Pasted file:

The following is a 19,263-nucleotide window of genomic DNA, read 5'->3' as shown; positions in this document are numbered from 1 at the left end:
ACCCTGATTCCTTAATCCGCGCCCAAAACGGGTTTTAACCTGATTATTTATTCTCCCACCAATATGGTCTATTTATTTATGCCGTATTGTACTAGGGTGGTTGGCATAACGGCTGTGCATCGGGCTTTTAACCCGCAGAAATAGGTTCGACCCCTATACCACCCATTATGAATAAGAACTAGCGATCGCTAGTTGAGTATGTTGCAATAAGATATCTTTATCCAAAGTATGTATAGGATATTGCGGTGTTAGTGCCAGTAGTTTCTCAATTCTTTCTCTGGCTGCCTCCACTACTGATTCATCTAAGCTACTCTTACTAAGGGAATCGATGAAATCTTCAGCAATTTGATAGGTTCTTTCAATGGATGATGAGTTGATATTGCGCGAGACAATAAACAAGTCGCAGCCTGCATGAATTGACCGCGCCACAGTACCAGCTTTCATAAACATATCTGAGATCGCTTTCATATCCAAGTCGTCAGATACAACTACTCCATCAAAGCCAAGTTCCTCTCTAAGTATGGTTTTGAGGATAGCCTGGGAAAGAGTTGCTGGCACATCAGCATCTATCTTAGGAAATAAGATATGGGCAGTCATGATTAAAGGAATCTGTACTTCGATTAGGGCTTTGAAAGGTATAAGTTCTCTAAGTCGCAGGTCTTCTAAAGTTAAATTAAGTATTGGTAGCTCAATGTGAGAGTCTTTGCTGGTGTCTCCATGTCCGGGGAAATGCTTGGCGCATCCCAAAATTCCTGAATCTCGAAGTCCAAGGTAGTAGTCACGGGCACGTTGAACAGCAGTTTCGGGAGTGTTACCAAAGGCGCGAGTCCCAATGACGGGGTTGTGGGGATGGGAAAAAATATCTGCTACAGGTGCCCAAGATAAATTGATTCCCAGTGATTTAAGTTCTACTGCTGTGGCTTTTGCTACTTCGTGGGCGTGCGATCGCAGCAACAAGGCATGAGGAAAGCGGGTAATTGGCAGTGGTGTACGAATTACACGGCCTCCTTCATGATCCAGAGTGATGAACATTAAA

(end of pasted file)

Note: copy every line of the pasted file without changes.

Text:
The following is a 19,263-nucleotide window of genomic DNA, read 5'->3' as shown; positions in this document are numbered from 1 at the left end:
ACCCTGATTCCTTAATCCGCGCCCAAAACGGGTTTTAACCTGATTATTTATTCTCCCACCAATATGGTCTATTTATTTATGCCGTATTGTACTAGGGTGGTTGGCATAACGGCTGTGCATCGGGCTTTTAACCCGCAGAAATAGGTTCGACCCCTATACCACCCATTATGAATAAGAACTAGCGATCGCTAGTTGAGTATGTTGCAATAAGATATCTTTATCCAAAGTATGTATAGGATATTGCGGTGTTAGTGCCAGTAGTTTCTCAATTCTTTCTCTGGCTGCCTCCACTACTGATTCATCTAAGCTACTCTTACTAAGGGAATCGATGAAATCTTCAGCAATTTGATAGGTTCTTTCAATGGATGATGAGTTGATATTGCGCGAGACAATAAACAAGTCGCAGCCTGCATGAATTGACCGCGCCACAGTACCAGCTTTCATAAACATATCTGAGATCGCTTTCATATCCAAGTCGTCAGATACAACTACTCCATCAAAGCCAAGTTCCTCTCTAAGTATGGTTTTGAGGATAGCCTGGGAAAGAGTTGCTGGCACATCAGCATCTATCTTAGGAAATAAGATATGGGCAGTCATGATTAAAGGAATCTGTACTTCGATTAGGGCTTTGAAAGGTATAAGTTCTCTAAGTCGCAGGTCTTCTAAAGTTAAATTAAGTATTGGTAGCTCAATGTGAGAGTCTTTGCTGGTGTCTCCATGTCCGGGGAAATGCTTGGCGCATCCCAAAATTCCTGAATCTCGAAGTCCAAGGTAGTAGTCACGGGCACGTTGAACAGCAGTTTCGGGAGTGTTACCAAAGGCGCGAGTCCCAATGACGGGGTTGTGGGGATGGGAAAAAATATCTGCTACAGGTGCCCAAGATAAATTGATTCCCAGTGATTTAAGTTCTACTGCTGTGGCTTTTGCTACTTCGTGGGCGTGCGATCGCAGCAACAAGGCATGAGGAAAGCGGGTAATTGGCAGTGGTGTACGAATTACACGGCCTCCTTCATGATCCAGAGTGATGAACATTAAA